DS9 Spoiler: "The House of Quark"

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Tim Lynch

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Nov 2, 1994, 5:38:20 PM11/2/94
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[DS9] Lynch's Spoiler Review: "The House of Quark"

WARNING: This article contains major spoilers for DS9's "The House of
Quark". Please proceed no further without awareness of that basic truth.

Well ... basically a sitcom plot, inanities intact -- but it was cute.

But first, a summary:

======
While O'Brien deals with family problems, Quark finds himself caught in a
bind when he falsely boasts about killing a Klingon.
======

Well, there was good and bad in "The House of Quark", which is to be
expected. I think I liked it a bit better than part 2 of "The Search",
however; this show had far less lofty goals, yes, but it managed to achieve a
reasonable number of them without too many plotting goofs.

First, some continuity notes on the new season's changes. I'm pleased to see
that the Defiant is *not* being shoehorned into every plot simply because
there's this neat new set to play with. I'm also very pleased to see that
the Dominion remain a giant question mark -- no one knows quite what they are
or what's going to happen, and people are frightened and jumpy as a result.
That makes a *great* deal of sense, and is a good sign. [It also suggests
that the ID of the Founders is a well-kept secret, given everyone's lack of
reaction to Odo. That's also sensible.]

Some of the other plot threads set up in the season opener, however, seem to
have magically been cut away, which grates. We've just found out Odo is a
member of the race that *created* the Dominion, for heaven's sake. Starfleet
isn't worried about this? The lack of reaction of general station personnel
to Odo is sensible -- but the lack of senior people checking up on him, and in
particular the spontaneous disappearance of Cmdr. Eddington (who was there
because Starfleet wasn't happy with Odo *before*, remember), is not at all
sensible. Not good.

Okay, enough of the presence/absence of past stuff. What about the stories
we saw this time?

For the Quark-centered story, I enjoyed myself almost without wanting to. I
occasionally had the feeling "wait a second; this is almost making the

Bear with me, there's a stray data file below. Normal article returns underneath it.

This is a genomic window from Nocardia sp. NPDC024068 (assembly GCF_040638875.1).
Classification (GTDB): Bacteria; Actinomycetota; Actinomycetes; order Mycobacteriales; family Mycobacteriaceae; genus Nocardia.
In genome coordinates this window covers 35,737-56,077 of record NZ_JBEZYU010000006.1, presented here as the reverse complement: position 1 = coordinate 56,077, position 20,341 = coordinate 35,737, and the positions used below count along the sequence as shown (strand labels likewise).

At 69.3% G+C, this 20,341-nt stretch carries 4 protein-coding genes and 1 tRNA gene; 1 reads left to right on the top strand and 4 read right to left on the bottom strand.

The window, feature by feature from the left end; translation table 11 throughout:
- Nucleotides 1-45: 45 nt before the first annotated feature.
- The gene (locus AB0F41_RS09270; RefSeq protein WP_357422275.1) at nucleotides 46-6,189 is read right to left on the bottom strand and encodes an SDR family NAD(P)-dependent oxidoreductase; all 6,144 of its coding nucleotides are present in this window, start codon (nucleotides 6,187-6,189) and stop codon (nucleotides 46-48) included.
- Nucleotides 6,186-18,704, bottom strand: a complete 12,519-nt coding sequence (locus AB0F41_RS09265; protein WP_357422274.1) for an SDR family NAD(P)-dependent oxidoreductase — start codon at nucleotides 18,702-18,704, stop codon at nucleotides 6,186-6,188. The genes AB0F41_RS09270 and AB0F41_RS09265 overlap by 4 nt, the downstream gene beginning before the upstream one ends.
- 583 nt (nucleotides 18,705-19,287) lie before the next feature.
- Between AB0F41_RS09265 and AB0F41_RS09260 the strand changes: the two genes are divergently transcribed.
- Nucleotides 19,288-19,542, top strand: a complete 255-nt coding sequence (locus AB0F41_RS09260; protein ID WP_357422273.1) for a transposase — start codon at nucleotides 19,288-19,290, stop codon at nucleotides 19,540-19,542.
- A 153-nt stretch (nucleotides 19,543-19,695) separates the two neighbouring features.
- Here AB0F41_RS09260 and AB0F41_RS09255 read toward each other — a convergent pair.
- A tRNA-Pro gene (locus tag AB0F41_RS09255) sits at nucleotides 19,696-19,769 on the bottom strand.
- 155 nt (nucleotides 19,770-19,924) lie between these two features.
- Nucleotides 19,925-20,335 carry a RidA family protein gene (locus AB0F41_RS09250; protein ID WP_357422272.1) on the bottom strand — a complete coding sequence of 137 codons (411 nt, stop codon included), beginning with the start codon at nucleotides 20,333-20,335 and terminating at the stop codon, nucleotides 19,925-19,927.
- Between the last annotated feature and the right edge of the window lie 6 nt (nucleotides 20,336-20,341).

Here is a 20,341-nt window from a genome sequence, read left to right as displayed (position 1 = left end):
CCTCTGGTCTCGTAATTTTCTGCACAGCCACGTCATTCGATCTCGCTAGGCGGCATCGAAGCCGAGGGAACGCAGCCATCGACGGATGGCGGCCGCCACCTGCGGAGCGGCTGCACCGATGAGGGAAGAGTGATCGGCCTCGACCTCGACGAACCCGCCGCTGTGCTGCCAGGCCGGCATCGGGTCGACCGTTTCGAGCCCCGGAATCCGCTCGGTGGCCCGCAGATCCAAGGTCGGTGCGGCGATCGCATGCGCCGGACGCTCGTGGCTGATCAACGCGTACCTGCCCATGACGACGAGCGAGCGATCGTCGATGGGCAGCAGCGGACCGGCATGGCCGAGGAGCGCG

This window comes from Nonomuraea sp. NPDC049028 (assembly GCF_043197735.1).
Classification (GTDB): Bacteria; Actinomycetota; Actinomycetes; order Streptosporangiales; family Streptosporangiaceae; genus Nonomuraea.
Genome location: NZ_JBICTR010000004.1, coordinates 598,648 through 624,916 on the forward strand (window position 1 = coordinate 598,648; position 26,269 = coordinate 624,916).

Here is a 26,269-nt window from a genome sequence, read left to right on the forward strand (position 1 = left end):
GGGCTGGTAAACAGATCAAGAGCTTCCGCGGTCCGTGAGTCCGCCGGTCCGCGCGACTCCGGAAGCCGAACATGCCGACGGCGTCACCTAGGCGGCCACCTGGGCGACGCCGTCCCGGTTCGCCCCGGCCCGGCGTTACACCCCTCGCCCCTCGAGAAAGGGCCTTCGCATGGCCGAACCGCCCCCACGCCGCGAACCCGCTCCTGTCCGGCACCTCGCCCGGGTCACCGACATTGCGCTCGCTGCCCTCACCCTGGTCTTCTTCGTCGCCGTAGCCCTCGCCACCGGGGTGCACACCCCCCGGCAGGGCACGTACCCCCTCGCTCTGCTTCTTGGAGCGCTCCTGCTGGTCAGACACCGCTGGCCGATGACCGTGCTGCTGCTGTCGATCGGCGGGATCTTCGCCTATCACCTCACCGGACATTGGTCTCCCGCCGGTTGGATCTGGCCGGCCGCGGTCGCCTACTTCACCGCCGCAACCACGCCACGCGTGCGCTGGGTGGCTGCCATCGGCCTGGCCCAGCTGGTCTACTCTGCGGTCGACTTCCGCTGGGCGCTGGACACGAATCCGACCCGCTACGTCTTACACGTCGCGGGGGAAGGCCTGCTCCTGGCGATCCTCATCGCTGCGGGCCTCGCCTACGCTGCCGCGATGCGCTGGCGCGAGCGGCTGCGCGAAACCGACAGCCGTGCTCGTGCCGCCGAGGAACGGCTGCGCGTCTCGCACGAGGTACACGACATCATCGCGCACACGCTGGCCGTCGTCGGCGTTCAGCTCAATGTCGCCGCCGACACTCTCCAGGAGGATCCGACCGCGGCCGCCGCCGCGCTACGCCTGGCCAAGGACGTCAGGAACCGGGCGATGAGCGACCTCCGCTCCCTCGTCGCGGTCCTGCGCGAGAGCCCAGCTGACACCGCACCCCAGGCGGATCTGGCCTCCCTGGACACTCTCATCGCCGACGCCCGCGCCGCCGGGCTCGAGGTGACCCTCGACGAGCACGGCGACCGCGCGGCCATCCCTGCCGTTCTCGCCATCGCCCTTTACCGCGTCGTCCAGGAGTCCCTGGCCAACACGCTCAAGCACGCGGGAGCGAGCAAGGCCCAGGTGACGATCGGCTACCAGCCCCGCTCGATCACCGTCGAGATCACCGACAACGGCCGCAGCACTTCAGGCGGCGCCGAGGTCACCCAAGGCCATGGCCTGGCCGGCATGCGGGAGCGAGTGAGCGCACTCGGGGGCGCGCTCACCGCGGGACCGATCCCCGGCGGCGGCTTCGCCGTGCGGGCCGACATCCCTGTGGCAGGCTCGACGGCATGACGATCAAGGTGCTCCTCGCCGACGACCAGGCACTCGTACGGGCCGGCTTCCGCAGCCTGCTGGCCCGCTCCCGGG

Klingons comic foils. I *shouldn't* be liking this", but somehow ended up
chuckling anyway. Things like the looks of Ultimate Skepticism [tm] on
Bashir's face during Quark's story were enough to keep me entertained early
on.

The main plot made sense (mostly), and actually does fit in with the idea
that the Klingons boast about honor, but rarely embody it. It was more than
a bit overdone, though -- in particular, D'Ghor did everything except twirl
his mustache and tie Grilka to the nearest runabout track. He was a
combination of Stock Bad Klingon and Klingon Parody, and frankly was more
boring than anything else.

Given that the plot was really almost sitcom level ("Quark's lies get him
into a wedding full of wackiness!" :-) ), though, it's a good thing that the
dialogue was a lot of fun. Even though I knew Quark's talking the Klingons
through the financial dealings wasn't going to work, and I groaned in
anticipation of what was coming ... I still grinned when I saw Gowron trying
desperately to wrap his neurons around an increasingly untenable situation.

While Quark's return to save the day was roughly 800% predictable (after a
very run-of-the-mill guilt sequence, too, saved only by Quark's "okay, let's
go" as soon as Grilka finished), his gambit *was* awfully nice thinking on
his part, and did take at least a few guts (which were almost strewn all over
the Great Hall ... but I digress). Nothing special, but fun. (D'Ghor's
willingness to eviscerate Quark right after the speech was fun, too -- it's
nice every so often to see a villain who really *doesn't* care whether he/she
looks like slime doing something.)

The story wasn't without its flat-on-its-face moments either, though. In
particular, I found the discommendation *way* overdone. I've always had the